Google’s problems remain unchanged since a US jury found that the company is monopolizing the Play Store. Video game developer Epic Games, best known for the game Fortnite, has won an antitrust trial against Google. The win could have a big impact on the app store economy. The decision was on the grounds that the tech giant was establishing an unlawful monopoly through its Play store and billing service. Three hours of deliberation followed a four-week trial that focused on a lucrative payment system within the Google Play Store before a unanimous decision was reached. The store serves as the primary location for hundreds of millions of users worldwide to download and install apps compatible with smartphones powered by Google’s Android software.
Epic Games win the antitrust trial
Three years ago, Epic Games sued Google, claiming that the internet search giant had been abusing its position to keep its Play Store free from rivals. In this way, it was safeguarding a billion-dollar profit margin. The gaming industry has traditionally seen game developers submit to the power of app stores. With this victory, the industry marks a turning point. The fact that Epic Games’ lawsuit against Apple was dismissed two years ago makes it even more noteworthy. Tim Sweeney, the CEO of Epic Games, stated in court that his company could save up to billions of dollars if they didn’t have to pay Google. Though the fines for the Google case have not yet been determined, Epic Games did not submit any financial claims.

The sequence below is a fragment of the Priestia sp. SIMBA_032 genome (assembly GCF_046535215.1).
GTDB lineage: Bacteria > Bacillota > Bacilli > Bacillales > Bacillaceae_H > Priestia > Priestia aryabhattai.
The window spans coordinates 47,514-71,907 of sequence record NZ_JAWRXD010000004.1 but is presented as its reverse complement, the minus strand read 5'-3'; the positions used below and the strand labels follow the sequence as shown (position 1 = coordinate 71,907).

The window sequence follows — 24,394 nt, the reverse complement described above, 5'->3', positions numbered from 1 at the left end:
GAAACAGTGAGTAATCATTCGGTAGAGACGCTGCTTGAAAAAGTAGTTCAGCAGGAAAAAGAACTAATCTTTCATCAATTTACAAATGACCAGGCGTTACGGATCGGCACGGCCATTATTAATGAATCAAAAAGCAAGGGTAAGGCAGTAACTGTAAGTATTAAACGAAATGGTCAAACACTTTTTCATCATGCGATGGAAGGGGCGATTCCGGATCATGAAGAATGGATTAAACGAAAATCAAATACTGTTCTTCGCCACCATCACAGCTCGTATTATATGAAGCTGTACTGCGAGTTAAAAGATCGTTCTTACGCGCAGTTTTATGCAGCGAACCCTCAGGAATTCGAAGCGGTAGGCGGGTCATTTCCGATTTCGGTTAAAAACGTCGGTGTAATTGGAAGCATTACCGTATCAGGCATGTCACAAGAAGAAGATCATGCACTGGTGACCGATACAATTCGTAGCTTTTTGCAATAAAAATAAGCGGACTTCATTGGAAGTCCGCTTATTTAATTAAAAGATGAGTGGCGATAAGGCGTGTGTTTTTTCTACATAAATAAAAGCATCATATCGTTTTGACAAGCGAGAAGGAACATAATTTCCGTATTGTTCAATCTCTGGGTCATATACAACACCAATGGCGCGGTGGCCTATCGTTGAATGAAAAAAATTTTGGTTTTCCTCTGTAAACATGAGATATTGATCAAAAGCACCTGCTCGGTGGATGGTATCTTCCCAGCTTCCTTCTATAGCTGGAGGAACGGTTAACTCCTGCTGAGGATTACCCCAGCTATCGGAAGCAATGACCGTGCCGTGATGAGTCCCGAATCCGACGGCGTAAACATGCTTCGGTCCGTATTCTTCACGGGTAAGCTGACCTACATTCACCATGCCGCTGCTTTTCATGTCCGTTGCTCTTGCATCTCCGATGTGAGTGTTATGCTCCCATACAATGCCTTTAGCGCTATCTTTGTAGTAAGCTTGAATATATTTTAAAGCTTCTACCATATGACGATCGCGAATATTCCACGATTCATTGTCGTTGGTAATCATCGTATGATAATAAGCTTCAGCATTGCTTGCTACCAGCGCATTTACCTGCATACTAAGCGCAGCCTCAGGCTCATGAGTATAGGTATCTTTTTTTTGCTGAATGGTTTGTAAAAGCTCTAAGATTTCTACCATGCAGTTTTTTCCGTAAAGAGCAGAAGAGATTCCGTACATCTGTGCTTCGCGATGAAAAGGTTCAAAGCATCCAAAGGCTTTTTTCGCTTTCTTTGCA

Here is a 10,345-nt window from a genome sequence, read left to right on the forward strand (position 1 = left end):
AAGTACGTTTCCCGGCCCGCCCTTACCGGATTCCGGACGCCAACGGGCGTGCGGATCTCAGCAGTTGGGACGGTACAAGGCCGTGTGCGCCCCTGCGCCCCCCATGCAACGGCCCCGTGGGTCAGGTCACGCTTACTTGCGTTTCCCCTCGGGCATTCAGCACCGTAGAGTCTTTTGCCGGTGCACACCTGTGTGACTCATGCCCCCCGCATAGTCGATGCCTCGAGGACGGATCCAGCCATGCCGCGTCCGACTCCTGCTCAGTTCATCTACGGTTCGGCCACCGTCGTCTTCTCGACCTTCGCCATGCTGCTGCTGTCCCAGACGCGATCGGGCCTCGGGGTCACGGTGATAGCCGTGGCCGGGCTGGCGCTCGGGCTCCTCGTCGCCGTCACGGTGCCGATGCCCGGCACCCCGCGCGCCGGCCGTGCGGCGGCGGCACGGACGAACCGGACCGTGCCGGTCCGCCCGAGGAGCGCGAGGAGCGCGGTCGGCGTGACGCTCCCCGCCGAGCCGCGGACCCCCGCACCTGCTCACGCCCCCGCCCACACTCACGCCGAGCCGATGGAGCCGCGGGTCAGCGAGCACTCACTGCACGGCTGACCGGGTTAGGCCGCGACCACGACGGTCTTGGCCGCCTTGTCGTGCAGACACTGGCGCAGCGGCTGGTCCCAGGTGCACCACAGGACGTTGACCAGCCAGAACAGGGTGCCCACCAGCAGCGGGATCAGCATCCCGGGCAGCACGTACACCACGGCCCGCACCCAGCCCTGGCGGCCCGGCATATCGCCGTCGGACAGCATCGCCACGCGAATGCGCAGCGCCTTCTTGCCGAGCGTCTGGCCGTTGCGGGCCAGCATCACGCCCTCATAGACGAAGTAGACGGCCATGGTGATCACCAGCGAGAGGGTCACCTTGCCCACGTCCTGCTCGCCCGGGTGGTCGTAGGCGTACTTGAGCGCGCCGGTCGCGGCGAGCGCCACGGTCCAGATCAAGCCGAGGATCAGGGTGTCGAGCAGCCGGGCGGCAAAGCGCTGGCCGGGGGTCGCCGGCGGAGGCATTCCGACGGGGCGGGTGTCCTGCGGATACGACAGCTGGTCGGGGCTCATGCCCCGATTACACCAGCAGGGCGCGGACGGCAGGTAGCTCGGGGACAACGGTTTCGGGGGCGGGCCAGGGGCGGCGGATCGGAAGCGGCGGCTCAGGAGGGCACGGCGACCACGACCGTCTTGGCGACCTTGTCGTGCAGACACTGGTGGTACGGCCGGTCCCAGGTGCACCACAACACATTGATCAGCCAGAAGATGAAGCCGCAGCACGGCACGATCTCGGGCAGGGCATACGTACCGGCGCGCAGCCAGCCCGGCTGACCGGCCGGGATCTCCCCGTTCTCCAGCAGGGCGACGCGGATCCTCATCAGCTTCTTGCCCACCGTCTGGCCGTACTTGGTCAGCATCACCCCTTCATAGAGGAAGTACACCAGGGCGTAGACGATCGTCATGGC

What was the Google v Epic Games antitrust trial?
Video game developer Epic Games claimed Google Play Store Antitrust Litigation was charging app developers 30% more for in-app purchases. With this, Google’s Play Store was essentially eliminating all competition. Despite making up a small portion of Google’s overall revenue, these kinds of transactions are nevertheless a high-margin business. To maintain more of the money it makes from in-app purchases and provide an app store that could rival Google’s Play Store for Android users, Epic filed a lawsuit against Google three years prior in 2020.
Epic said that Google illegally tied up its Play Store with its billing services. Doing so, developers were forced to use both in order to have their apps included. Epic accused the tech giant of using anti-competitive practices that hurt both consumers and developers. Google pulled Epic’s video game Fortnite from its store because the developer attempted to avoid paying Google’s fees by charging users directly for in-app purchases. The lawsuit was sparked by this.
What did the jury rule in this antitrust trial?